Defender of the Year

It’s interesting to note that while the defender and goalkeeper award nominees sport nearly identical average defensive ranks, the offenses of the top defenders were better. It appears that top goalkeeper nominees are more likely to have worse offensive support, which would make their teams more reliant on them, thus allowing the 'keepers to stand out more.

Looking at the winners; it’s more common for the top defender to come from a team that isn’t at the very top of the defensive stats. Four winners have come from teams who finished fifth or lower in goals allowed: Eddie Pope (1997), Carlos Bocanegra (2003), Jimmy Conrad (2005) and Michael Parkhurst (2007). That may give hope this year for a player like Chad Marshall, though he probably doesn’t need much more respect after already winning the award twice.

The most confusing defender finalist ever would have to go to Pope in 2004. He was nominated despite playing for a New York team that finished dead last defensively, a feat that may never be equaled. Though he spent time with the national team, it wasn’t a case of the team doing worse without them. They averaged 1.82 goals against in the 22 games he started vs. 1.13 goals in the 8 games he missed. As an established star, it may have been a case of his reputation helping him.

Most Valuable Player

MVP winners come from better teams on average than even the coaching award winners, even though the nominees as a whole came from teams who did worse. That’s because while players like Jeff Cunningham and Landon Donovan may have been nominated in the past playing for poor teams, in the end, the voters don’t seem to be recognizing them to be as valuable as a top player on a top team.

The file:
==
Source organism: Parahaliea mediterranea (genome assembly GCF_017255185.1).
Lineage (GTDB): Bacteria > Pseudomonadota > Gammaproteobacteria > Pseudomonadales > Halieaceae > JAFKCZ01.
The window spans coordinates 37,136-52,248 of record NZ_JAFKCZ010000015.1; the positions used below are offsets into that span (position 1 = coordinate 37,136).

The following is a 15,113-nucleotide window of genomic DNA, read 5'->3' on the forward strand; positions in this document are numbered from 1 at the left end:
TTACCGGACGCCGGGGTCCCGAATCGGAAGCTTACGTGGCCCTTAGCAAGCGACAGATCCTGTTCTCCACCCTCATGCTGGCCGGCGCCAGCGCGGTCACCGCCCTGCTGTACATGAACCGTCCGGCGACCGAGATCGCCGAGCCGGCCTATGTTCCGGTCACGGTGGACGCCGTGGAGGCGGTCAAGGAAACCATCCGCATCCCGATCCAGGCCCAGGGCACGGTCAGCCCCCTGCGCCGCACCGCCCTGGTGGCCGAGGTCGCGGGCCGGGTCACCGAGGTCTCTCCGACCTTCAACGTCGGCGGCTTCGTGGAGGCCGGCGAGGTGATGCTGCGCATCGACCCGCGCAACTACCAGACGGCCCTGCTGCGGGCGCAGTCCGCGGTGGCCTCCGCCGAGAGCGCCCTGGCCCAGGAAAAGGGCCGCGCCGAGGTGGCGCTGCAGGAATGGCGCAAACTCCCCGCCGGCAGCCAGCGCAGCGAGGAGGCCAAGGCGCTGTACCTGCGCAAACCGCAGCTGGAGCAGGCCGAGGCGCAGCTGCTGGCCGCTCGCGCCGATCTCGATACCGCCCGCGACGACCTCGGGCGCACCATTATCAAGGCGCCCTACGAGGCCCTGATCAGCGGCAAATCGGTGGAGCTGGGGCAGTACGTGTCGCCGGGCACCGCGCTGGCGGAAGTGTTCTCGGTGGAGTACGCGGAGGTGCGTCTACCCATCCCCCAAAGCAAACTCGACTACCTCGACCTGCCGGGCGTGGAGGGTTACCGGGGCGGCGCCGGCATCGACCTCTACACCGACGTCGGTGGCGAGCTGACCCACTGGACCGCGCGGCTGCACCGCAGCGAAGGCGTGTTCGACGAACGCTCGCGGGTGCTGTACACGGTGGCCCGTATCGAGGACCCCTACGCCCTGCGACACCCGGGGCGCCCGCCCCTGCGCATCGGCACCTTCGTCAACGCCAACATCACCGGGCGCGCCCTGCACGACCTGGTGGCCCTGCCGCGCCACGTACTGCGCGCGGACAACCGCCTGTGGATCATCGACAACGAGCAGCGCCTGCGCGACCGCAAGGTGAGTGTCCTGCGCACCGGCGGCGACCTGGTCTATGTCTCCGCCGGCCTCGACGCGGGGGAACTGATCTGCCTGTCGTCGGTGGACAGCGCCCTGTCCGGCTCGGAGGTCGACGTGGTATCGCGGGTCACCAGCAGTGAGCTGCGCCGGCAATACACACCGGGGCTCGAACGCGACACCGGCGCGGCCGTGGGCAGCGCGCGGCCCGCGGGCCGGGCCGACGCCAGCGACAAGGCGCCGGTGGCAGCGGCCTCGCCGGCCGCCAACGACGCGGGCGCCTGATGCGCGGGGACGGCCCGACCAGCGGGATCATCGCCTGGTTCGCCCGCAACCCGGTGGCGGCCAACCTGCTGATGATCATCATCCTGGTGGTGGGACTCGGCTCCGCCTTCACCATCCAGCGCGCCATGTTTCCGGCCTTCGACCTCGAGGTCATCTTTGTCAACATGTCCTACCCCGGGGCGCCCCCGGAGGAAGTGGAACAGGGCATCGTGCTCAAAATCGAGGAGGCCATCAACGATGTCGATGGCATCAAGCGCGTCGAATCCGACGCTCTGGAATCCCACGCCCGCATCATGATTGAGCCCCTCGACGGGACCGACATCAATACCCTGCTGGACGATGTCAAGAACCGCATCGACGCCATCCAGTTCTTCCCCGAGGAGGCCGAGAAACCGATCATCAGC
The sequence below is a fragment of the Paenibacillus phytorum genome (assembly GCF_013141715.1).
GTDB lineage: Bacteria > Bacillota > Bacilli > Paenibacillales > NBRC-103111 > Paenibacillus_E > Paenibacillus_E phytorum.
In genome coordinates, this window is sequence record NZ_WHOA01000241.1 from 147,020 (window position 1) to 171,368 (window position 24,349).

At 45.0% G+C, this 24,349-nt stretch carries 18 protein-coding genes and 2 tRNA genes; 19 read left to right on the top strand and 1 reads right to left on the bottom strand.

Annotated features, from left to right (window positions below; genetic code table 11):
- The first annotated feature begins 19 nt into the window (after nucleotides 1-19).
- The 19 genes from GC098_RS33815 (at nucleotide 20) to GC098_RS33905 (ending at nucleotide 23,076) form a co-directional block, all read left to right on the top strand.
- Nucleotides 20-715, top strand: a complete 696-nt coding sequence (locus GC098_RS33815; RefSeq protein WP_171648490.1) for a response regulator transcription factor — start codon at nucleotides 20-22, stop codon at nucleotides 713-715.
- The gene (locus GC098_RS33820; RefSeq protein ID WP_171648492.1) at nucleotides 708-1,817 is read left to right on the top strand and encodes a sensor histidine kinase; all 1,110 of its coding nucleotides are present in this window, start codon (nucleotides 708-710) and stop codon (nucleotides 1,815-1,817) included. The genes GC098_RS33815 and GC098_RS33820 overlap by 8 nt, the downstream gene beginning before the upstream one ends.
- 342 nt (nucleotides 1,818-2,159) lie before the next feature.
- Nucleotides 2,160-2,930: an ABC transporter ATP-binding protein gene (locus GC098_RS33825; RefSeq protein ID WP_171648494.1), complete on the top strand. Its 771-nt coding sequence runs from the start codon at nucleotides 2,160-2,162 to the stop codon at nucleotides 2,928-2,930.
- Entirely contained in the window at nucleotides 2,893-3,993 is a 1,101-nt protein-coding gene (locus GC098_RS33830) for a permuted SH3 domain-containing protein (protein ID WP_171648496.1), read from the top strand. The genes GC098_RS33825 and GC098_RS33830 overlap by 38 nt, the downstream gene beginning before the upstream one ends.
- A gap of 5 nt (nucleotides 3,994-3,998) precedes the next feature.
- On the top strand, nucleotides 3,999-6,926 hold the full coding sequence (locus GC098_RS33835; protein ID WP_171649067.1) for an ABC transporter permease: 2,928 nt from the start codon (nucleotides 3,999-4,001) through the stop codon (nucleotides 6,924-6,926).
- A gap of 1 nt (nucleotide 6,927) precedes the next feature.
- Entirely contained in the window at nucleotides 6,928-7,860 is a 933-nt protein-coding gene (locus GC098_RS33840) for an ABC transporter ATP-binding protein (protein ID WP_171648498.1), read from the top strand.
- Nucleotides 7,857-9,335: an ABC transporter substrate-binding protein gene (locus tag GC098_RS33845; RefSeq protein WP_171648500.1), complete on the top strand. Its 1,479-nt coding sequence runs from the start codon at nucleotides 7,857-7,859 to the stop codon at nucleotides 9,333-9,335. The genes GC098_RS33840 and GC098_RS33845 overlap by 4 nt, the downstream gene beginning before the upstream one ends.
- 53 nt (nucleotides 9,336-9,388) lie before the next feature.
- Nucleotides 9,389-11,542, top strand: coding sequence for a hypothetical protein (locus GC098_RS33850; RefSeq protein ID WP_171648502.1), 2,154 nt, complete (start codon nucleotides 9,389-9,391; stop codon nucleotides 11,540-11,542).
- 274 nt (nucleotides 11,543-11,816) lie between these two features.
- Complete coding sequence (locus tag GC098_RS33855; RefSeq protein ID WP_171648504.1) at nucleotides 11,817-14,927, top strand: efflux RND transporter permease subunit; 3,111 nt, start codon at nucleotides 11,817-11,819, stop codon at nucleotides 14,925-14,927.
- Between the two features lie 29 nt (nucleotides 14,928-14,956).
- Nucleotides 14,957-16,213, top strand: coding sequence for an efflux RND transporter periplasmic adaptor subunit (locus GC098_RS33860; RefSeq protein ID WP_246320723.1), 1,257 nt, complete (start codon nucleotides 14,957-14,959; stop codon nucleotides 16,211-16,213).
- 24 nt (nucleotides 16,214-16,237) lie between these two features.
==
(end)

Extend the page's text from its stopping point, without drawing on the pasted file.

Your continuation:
Much of the buzz this year has gone to Thierry Henry. If he’s up for the award against the likes of Landon Donovan and Brek Shea, it may be hard for him to win unless his team starts putting points on the board. Ex-MetroStar Amado Guevara did win the award despite his team's finish in the bottom half of the league standings back in 2004, the only time that’s happened. However, they still made the playoffs and were only nine points off the Supporters’ Shield winners in an incredibly even year.

Both the MVP nominees and winners have both come from teams with better offenses, which is no surprise considering the lack of recognition for defense in the MVP voting. Only two goalkeepers (Tony Meola 2000, Joe Cannon 2004) and one defender (Jeff Agoos 2001) have been named finalists.

Rookie of the Year

Finally, there’s the award for the best rookie, where often the teams most willing to give playing time to young, untested players are the ones who aren’t doing too well in the standings. Indeed, three of the last four winners are from teams who finished last or tied for last overall: Maurice Edu, Sean Franklin and Andy Najar. That’s encouraging news for a guy like A.J. Soares of the New England Revolution.